Perspectives on DSLs: Software Quality
Software quality is a huge field: there are lots of different aspects that could be labeled as being part of “good software”. These include
<![if !supportLists]>· <![endif]>fitness for purpose (there might be a competitive word processor that has way more formatting options, so it is “better quality”)
<![if !supportLists]>· <![endif]>number of errors (sure, that competitor has a lot more features, but it fails to save the document every other time — not good quality!)
<![if !supportLists]>· <![endif]>a wide range of non-functional concerns such as performance, memory consumption and security (this other word processor takes so much memory I can’t run it on my machine)
<![if !supportLists]>· <![endif]>and the internal quality of the codebase, which affects the future potential of achieving the previous three (sure, Word is great, but we had to spend a lot of money to get rid of code that was 30 years old)
In the remainder of this little essay I will discuss how DSLs affect each of these.
Fitness for Purpose
Ensuring fitness for purpose is also known as validation, the process of checking whether the software actually fulfills the needs of its users, and how well. It is important to understand that it is not just the process of checking the implementation against the requirements, because those requirements might be incomplete or faulty, one of the motivations behind agile development that deemphasizes explicit and separate capture of requirements independent of the implementation. In other words, the quality of the requirements themselves as part of the software quality.
So having effective means of expressing those requirements is key. This is where the main benefit of domain specific language appears. You can get rid of this notion of expressing requirements as prose text or in other informal representations. Instead you provide a precise language to your users to “directly write the code”, but in a language that is high level enough for them to understand, even if they are not professional software engineers.
And even if your users are not able or willing to write in that language, a well-designed DSL is much easier to review for these folks, enabling effective collaboration between future users and those who write the models using the DSL. Additionally, suitably formal expressions of a system’s expected behavior allows tool-based validation and simulation, further helping to ensure the quality.
A term used by the engineering community is front-loading: you validate more in earlier stages of the development, and on more abstract representations, thereby enabling a much more thorough understanding of the behaviors of the system. And it is well known that it is much cheaper to fix “errors” early in a system’s development.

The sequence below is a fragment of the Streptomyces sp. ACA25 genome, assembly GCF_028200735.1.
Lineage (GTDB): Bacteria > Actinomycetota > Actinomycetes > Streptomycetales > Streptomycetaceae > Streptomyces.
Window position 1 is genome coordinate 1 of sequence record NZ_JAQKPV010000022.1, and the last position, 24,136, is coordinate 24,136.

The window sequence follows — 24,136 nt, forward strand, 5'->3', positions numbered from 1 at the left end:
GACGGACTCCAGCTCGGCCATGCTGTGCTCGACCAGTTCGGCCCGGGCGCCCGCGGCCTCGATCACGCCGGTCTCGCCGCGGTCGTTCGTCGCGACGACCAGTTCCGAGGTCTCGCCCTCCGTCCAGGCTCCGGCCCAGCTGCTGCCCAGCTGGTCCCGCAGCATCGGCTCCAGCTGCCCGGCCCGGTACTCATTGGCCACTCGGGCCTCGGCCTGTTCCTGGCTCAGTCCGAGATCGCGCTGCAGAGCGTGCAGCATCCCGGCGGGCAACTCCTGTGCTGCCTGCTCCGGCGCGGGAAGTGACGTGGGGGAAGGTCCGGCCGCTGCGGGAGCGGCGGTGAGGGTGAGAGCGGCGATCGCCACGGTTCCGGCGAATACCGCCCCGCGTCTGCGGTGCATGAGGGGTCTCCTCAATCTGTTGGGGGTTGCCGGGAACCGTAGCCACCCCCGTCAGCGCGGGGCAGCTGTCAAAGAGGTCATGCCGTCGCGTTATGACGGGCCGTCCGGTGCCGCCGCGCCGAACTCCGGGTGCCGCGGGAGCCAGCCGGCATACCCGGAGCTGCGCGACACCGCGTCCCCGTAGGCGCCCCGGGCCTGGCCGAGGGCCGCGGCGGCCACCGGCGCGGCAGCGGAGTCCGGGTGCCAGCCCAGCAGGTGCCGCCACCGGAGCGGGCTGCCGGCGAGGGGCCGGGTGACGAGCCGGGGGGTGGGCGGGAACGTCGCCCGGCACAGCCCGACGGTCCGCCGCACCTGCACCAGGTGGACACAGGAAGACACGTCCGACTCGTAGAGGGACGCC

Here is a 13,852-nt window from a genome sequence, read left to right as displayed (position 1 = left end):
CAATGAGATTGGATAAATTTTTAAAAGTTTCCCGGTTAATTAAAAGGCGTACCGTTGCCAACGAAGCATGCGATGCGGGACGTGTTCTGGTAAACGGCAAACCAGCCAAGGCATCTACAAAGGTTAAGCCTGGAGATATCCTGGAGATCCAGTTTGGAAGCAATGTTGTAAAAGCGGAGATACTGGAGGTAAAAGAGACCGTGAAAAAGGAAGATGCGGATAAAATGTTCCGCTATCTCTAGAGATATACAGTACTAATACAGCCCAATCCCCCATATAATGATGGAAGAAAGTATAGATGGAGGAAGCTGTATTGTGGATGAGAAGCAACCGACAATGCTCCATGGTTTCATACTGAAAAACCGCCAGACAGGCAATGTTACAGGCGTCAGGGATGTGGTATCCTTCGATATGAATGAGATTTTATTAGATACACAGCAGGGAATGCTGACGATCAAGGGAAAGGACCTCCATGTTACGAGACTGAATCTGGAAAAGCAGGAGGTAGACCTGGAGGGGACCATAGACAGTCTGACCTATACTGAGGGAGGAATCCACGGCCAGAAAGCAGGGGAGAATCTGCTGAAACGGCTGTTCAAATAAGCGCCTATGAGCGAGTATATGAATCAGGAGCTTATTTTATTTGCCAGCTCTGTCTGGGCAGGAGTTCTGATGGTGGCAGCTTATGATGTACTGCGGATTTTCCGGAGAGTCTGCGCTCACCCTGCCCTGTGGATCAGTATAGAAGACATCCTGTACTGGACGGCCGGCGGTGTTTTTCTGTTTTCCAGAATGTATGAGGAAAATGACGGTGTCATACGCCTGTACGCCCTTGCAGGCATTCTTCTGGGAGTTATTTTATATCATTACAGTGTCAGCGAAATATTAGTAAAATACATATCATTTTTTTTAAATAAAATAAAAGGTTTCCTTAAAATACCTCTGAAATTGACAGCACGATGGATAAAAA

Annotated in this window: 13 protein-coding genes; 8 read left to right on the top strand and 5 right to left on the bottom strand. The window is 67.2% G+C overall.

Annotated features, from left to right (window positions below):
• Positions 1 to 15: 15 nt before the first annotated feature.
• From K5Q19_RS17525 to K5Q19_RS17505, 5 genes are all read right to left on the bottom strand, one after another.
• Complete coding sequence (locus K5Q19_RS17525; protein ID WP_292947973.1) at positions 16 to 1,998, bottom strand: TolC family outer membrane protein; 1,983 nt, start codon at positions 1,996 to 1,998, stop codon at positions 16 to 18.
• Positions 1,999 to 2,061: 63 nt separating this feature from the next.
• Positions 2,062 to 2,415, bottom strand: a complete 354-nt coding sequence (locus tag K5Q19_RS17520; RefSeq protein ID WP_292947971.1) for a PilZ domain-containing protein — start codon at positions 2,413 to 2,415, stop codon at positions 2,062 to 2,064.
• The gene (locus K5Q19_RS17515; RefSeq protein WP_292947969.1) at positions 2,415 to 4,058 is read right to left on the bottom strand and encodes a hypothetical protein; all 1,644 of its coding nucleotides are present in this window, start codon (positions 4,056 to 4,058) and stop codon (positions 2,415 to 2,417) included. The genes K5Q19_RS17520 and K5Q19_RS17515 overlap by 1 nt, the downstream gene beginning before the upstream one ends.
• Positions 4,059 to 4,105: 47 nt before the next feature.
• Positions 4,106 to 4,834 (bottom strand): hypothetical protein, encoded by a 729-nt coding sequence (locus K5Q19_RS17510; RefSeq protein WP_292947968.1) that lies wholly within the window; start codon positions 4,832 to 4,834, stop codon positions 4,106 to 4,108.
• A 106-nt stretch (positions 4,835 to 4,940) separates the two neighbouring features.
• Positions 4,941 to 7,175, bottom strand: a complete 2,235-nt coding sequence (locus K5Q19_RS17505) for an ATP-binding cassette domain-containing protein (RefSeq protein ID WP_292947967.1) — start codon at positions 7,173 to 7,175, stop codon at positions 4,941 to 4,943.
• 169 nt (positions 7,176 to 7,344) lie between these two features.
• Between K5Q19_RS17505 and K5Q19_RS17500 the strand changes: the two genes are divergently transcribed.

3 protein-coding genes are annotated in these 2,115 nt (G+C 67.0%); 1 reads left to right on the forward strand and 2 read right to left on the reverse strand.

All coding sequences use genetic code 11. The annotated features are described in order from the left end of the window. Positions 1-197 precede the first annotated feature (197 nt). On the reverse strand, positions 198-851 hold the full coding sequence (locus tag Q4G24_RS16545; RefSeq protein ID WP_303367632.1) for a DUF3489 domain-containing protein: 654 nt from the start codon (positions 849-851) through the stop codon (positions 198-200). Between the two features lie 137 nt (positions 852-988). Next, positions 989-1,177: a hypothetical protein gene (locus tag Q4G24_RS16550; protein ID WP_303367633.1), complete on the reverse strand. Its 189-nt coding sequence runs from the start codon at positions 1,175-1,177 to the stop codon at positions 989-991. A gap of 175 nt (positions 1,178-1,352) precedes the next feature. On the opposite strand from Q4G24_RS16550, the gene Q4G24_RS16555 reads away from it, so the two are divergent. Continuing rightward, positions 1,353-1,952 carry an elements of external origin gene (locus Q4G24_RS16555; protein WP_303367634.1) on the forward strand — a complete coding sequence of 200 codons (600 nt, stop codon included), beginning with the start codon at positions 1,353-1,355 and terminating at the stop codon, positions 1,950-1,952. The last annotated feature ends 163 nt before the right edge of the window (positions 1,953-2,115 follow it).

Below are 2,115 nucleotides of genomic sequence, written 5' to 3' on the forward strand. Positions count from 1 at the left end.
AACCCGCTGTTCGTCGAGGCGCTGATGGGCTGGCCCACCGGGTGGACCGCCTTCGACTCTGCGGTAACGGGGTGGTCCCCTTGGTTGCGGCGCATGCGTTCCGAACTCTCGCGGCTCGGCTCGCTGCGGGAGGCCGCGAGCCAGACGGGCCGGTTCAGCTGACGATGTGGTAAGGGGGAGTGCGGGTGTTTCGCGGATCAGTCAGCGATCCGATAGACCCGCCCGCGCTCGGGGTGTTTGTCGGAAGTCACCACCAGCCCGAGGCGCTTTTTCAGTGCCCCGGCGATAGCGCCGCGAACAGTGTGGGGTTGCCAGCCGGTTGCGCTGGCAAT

Let’s say a word processor does not have a button to make text bold. This might be because the developers didn’t realize that this was a requirement, or the requirement was written in a way where the coder wasn’t able to understand it. In these two cases I would say the missing button is a problem with fitness for purpose, as discussed in the previous paragraph.
But let’s say the program does have such a button, but whenever it is rendered, an error happens. For example the icon file cannot be found, a null-pointer exception occurs, and the button never shows up. This is not a problem with the requirements, it’s a bug in the implementation. Checking that the implementation performs correctly relative to what is required is usually called verification and is done through testing, code reviews and (sometimes) various formal approaches such as model checking.
DSLs can help in many ways here, from generating test cases based on the (domain-level) semantics in the model, through redundant execution to generating the input to verification tools. But the main benefit is the fact that the implementation is automatically generated, or a generic interpreter “runs” the model. This kills lots of opportunities for developers to make random errors. It does mean that the generator or interpreter are correct (so they do not introduce errors themselves), but experience demonstrates that this can be achieved relatively easily, because any such error is systematic and therefore usually relatively easier to track down. And once fixed, it will work in all cases.